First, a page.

Government Relations

Welcome to Government Relations

OBIAA is a catalyst for positive community and economic change, enabling growth in Ontario BIAs.

In 2013, OBIAA worked with the Ministry of Economic Development and Growth (MEDG) (formerly the Ministry of Economic Development, Employment and Infrastructure) at the Open For Business Roundtable, providing an opportunity to address five (5) immediate priorities with a number of provincial ministries.

Through the Open For Business process we presented five (5) priorities that we believed aided our BIA members and their members (Main Street Ontario).

Formed in 2001, the Ontario Business Improvement Area Association (OBIAA) has focused on building the capacity of our BIAs through advocacy, networking and education.

The OBIAA Board of Directors works closely with liaison representatives from the:

  • Ministry of Municipal Affairs and Housing (MMAH)
  • Ministry of Agriculture, Food and Rural Affairs (OMAFRA)
  • Ministry of Economic Development and Growth (MEDG)
  • Ministry of Heritage, Sport, Tourism, Culture Industries (MHSTCI)

Our Provincial liaisons are invaluable members who enhance sharing and understanding the concerns of local business in our BIAs across Ontario.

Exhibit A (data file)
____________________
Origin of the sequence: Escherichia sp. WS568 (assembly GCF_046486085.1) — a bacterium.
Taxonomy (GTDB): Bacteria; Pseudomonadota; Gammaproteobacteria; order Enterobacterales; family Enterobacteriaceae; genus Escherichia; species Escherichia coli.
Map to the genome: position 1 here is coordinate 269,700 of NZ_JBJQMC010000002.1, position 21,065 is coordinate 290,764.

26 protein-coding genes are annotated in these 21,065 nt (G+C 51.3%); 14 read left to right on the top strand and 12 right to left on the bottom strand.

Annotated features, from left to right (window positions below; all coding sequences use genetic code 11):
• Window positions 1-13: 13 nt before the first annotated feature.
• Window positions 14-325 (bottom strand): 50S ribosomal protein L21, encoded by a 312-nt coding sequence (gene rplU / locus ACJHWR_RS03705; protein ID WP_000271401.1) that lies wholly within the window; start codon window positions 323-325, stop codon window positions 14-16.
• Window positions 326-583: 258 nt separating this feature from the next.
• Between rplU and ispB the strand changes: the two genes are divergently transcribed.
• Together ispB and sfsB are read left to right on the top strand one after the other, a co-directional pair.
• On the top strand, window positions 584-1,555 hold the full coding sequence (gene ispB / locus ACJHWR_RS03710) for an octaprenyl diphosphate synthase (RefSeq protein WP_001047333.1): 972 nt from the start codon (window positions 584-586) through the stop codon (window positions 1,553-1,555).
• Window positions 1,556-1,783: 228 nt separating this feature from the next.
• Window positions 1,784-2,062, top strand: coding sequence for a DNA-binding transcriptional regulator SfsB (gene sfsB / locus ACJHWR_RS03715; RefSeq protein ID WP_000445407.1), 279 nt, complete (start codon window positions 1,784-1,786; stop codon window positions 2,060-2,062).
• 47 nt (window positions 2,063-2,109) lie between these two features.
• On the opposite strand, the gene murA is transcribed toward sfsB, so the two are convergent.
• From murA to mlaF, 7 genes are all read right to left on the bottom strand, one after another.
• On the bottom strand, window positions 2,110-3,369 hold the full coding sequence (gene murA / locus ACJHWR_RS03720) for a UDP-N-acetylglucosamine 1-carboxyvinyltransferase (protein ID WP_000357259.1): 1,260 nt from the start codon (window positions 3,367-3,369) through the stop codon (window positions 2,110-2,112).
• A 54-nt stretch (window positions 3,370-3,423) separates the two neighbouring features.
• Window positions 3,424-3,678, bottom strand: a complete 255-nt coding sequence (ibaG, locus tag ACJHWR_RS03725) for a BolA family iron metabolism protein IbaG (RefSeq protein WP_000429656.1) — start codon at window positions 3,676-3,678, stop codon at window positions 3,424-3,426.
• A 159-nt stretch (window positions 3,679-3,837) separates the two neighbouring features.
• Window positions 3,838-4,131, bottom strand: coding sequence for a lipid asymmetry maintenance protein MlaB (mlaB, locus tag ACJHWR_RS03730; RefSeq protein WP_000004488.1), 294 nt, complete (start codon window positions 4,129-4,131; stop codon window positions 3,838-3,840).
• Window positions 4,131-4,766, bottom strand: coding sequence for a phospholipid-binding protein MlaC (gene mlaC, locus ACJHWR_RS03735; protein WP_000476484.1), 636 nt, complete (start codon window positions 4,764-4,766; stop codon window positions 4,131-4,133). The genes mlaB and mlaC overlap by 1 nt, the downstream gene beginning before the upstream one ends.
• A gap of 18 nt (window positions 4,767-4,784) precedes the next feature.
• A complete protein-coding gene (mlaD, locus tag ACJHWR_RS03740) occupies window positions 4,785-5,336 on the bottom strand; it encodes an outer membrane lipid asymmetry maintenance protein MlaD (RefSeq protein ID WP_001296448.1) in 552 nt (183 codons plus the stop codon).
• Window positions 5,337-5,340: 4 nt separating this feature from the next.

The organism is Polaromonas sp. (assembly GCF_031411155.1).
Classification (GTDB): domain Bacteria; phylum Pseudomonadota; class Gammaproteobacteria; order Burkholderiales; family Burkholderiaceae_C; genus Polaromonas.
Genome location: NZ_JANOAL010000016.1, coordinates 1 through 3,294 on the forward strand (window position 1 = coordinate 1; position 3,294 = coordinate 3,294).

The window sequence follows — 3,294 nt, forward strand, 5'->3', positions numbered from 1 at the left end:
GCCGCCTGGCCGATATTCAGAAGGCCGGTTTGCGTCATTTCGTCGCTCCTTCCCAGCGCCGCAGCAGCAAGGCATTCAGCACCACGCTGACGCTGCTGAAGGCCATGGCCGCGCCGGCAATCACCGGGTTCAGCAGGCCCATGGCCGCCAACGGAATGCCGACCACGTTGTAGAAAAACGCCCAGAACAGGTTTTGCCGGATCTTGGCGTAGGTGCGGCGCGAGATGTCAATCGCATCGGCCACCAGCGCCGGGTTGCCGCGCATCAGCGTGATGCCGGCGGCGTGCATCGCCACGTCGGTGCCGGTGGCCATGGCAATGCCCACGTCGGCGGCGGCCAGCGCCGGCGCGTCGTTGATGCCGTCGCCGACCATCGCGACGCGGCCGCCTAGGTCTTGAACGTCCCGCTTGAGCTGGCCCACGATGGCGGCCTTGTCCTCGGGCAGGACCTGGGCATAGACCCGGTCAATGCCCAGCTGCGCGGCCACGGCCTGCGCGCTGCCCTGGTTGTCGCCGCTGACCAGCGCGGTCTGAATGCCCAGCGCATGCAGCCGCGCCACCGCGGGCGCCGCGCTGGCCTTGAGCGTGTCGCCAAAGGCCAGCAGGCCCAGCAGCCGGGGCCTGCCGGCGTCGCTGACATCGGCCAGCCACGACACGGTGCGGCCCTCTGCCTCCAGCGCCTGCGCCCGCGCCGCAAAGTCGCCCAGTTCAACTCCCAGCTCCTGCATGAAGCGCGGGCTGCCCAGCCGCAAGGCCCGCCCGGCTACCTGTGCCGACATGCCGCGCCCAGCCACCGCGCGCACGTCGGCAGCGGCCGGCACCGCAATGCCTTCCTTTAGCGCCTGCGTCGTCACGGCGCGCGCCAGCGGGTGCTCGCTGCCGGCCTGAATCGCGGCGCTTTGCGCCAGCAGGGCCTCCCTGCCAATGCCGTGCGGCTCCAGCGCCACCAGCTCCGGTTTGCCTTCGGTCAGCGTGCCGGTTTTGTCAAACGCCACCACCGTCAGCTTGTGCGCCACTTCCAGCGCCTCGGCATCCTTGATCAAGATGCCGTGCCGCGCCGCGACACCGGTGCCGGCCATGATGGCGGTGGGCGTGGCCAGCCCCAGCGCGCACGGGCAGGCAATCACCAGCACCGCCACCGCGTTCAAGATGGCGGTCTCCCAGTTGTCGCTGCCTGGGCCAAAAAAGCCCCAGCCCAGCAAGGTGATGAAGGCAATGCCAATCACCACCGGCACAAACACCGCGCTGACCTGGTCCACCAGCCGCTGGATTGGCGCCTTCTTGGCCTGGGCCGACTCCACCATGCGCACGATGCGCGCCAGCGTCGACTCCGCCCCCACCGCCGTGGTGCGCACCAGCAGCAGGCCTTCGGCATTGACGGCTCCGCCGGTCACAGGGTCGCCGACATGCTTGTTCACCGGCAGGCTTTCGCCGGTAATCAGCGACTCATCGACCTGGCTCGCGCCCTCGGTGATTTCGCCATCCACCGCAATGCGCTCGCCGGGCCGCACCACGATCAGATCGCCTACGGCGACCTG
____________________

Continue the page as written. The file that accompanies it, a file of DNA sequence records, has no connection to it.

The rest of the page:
RESILIENCE…this is a word that embodies Ontario’s main streets, downtowns and uptowns. No matter what you call them; Ontario’s history is based on the formation of towns, cities and villages who all have a central business district. These areas have survived and thrived through many industry changes, from the early day mills…lumber, grist and wool, to mining and manufacturing. Our downtowns have continued to be the backbone of our economy. The time is now to support, educate, communicate and invest back into our BIAs.

Business Improvement Areas, in the majority of cases, represent ‘Main Street Ontario’, the economic backbone of the province. In the 1950’s and 1960’s planning departments in municipalities across the province were encouraging the growth of regional malls. As growth in strip malls, regional malls and suburbs developed in the 1950’s and 1960’s interests moved away from the traditional main street. As a result, the heart of our communities began to crumble. Several leaders of the main street community approached the province and the innovative, cutting edge and supportive BIA legislation was added to the Municipal Act.

Through the BIA legislation, property owners and their tenants come together to create vibrant community cores. By providing the tools to position themselves for the new economy, BIAs continue to adapt themselves to the changing world, including digital marketing and other challenges and opportunities.